Ifeajuna was pleased to hear about Okigbo’s friend subversive broadcast. He regarded it as theatre; they were plotting the real stunt. On the day of this stunt, more than anywhere else in the country, there was great euphoria of vindication in Ibadan as the people leapt around on the streets like compressed chests freed at last from the tyranny of pushdown bras. Ibadan claimed Ifeajuna as one of its very own and Okigbo distilled the joys of that day into his poem Hurray for the Path of Thunder. When Nzeogwu’s voice fountained out like a genie of the lamp amongst some Ibadan intellectuals clustered around their radio at Risikatu’s restaurant, Okigbo was reported to have called for patience, patience, patience. He confidently proclaimed that there was still another voice that would soon follow suit. He was referring to his friend and chief engineer of the Revolution, Major Emmanuel Arinze Ifeajuna born on 3rd March 1934, married to Rose on 16th June 1959 at Lagos Registry in Ikoyi and commissioned into the army on 6th December 1960.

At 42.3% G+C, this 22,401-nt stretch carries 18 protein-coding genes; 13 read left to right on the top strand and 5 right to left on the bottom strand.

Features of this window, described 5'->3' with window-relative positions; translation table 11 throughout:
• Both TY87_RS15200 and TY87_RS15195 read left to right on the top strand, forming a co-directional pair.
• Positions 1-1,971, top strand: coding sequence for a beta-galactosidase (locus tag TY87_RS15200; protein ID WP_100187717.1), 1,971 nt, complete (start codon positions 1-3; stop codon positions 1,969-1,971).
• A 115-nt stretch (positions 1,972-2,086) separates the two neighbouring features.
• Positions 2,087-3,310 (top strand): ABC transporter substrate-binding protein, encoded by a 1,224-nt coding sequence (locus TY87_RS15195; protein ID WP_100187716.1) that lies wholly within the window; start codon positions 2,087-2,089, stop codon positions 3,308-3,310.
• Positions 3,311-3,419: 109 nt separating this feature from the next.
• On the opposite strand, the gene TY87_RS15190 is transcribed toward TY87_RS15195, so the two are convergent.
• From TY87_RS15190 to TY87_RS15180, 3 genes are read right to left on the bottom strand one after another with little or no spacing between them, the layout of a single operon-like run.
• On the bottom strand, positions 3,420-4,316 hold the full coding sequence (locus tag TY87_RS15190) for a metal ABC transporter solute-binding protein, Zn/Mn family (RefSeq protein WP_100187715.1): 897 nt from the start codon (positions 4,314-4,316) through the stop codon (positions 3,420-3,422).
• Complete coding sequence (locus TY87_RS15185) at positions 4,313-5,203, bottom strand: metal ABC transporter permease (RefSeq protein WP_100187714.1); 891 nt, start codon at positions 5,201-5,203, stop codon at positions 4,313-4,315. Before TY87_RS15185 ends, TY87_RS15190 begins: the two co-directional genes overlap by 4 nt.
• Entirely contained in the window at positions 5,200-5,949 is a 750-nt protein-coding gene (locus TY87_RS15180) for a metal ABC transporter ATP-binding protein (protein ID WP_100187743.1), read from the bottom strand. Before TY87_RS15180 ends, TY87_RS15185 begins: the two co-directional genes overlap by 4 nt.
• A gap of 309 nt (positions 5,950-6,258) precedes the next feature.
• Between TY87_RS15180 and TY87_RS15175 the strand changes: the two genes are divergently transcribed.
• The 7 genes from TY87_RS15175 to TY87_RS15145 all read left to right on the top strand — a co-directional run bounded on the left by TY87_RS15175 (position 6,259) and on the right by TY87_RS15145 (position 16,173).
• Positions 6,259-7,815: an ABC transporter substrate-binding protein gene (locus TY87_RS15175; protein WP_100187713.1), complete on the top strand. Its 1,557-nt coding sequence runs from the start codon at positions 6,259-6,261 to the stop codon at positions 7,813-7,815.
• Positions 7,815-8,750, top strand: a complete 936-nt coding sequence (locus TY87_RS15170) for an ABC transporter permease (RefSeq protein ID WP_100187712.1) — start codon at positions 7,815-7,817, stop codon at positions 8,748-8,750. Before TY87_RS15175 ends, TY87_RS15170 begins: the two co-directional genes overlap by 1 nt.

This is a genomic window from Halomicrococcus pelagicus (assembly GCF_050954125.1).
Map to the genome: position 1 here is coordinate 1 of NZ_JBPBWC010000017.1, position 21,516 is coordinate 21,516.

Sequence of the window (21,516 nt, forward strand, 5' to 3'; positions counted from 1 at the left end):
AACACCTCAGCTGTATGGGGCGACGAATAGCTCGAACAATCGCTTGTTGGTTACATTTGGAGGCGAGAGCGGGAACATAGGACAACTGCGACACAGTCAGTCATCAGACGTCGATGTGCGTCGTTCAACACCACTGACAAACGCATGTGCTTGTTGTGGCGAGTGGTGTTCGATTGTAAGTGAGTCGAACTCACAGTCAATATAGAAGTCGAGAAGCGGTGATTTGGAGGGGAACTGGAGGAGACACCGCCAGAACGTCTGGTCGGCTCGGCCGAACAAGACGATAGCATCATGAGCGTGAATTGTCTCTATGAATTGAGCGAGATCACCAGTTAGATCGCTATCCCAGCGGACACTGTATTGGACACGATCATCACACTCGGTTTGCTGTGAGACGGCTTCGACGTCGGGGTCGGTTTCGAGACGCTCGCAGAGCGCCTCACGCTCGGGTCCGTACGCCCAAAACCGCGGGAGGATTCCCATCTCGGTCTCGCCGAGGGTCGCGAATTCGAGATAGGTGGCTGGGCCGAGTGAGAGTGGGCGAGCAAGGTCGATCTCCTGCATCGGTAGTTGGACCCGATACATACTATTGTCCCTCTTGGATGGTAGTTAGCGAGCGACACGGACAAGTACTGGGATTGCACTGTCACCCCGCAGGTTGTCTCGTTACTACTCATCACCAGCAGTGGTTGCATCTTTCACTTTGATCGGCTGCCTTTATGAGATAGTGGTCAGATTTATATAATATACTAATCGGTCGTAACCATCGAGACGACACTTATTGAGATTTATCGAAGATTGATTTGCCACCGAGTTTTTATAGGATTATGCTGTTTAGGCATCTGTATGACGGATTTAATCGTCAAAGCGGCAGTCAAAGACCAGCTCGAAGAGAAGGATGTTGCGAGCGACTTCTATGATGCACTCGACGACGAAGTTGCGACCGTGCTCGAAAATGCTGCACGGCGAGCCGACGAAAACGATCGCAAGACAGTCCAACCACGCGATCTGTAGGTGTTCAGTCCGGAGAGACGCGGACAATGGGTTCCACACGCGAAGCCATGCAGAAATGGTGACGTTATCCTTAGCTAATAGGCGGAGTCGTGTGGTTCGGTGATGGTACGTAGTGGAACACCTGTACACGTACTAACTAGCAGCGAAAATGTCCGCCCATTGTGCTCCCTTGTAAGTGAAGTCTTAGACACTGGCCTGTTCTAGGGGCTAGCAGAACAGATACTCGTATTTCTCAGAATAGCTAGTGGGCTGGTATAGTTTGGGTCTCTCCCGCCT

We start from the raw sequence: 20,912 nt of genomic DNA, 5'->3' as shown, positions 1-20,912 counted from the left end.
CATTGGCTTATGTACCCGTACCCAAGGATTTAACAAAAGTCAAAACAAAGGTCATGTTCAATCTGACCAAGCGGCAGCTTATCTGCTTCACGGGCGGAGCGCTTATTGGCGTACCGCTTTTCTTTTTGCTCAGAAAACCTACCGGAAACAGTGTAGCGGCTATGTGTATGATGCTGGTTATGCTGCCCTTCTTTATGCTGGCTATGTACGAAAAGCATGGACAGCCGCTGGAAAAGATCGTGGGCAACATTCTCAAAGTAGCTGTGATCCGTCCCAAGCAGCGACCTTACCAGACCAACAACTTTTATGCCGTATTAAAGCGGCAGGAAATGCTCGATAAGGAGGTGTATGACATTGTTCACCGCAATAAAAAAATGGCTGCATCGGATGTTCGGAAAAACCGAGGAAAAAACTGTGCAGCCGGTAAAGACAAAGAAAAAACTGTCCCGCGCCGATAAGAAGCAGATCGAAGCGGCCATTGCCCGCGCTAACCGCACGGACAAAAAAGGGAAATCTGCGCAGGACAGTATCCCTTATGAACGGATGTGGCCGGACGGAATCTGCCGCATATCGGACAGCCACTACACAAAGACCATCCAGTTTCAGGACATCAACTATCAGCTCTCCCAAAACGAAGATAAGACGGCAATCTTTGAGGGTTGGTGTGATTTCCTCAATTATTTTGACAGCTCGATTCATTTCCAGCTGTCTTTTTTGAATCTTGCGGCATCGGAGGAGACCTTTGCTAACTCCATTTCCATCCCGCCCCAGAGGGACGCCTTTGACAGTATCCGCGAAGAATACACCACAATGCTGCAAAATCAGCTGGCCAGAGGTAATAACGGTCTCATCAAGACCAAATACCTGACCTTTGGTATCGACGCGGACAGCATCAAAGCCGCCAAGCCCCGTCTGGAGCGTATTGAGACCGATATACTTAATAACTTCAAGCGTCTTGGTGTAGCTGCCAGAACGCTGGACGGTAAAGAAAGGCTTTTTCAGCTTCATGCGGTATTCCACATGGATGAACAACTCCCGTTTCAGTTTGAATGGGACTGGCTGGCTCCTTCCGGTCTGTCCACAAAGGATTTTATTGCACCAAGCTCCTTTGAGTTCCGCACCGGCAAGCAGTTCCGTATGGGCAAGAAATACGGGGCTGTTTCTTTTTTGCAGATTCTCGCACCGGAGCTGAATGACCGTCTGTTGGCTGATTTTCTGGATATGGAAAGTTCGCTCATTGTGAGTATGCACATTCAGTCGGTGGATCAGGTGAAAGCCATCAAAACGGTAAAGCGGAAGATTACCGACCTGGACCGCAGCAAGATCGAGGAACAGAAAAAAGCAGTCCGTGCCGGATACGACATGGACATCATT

On the night of the coup, after Ifeajuna concluded his address to his fellow mutineers in his sitting room, he led the largest unit comprising 22 soldiers. Reaching Onikan roundabout, he divided them into three groups. One officer, 2/Lt. G. Ezedigbo and 8 NCOs would go to arrest the finance minister, Chief Festus Okotie-Eboh who was then the most corrupt politician in the history of Nigeria. Just like the Downing Street model in London, the Prime Minister and Finance Minister lived side-by-side. But they had become respectively like church and state that did not mix. Another unit comprising 5 NCOs commanded by second warrant officer Onyeacha was left behind to watch over their vehicles and ensure that no other vehicle entered or exited the Onikan roundabout during the course of the operation. Ifeajuna himself commanded the remaining soldiers whose task was to arrest the Prime Minister, Sir Tafawa Balewa Abubakar, the novelist and teacher turned Prime Minister.